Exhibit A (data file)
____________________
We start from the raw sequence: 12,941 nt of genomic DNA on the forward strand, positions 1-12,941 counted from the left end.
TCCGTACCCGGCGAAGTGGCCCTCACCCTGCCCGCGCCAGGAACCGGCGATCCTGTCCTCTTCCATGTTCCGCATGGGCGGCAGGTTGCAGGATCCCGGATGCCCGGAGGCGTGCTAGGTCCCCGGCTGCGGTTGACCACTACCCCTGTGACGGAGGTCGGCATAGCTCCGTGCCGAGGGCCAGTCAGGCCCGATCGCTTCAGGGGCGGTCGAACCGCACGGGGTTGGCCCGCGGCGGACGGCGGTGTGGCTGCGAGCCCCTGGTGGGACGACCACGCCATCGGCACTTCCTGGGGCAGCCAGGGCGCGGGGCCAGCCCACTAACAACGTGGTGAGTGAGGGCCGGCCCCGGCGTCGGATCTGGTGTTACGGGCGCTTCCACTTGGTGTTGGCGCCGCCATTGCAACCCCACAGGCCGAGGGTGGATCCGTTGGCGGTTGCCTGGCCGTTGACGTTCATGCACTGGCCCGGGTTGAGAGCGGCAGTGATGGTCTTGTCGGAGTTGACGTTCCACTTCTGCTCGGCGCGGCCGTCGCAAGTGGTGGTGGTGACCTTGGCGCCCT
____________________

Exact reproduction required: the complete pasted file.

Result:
We start from the raw sequence: 12,941 nt of genomic DNA on the forward strand, positions 1-12,941 counted from the left end.
TCCGTACCCGGCGAAGTGGCCCTCACCCTGCCCGCGCCAGGAACCGGCGATCCTGTCCTCTTCCATGTTCCGCATGGGCGGCAGGTTGCAGGATCCCGGATGCCCGGAGGCGTGCTAGGTCCCCGGCTGCGGTTGACCACTACCCCTGTGACGGAGGTCGGCATAGCTCCGTGCCGAGGGCCAGTCAGGCCCGATCGCTTCAGGGGCGGTCGAACCGCACGGGGTTGGCCCGCGGCGGACGGCGGTGTGGCTGCGAGCCCCTGGTGGGACGACCACGCCATCGGCACTTCCTGGGGCAGCCAGGGCGCGGGGCCAGCCCACTAACAACGTGGTGAGTGAGGGCCGGCCCCGGCGTCGGATCTGGTGTTACGGGCGCTTCCACTTGGTGTTGGCGCCGCCATTGCAACCCCACAGGCCGAGGGTGGATCCGTTGGCGGTTGCCTGGCCGTTGACGTTCATGCACTGGCCCGGGTTGAGAGCGGCAGTGATGGTCTTGTCGGAGTTGACGTTCCACTTCTGCTCGGCGCGGCCGTCGCAAGTGGTGGTGGTGACCTTGGCGCCCT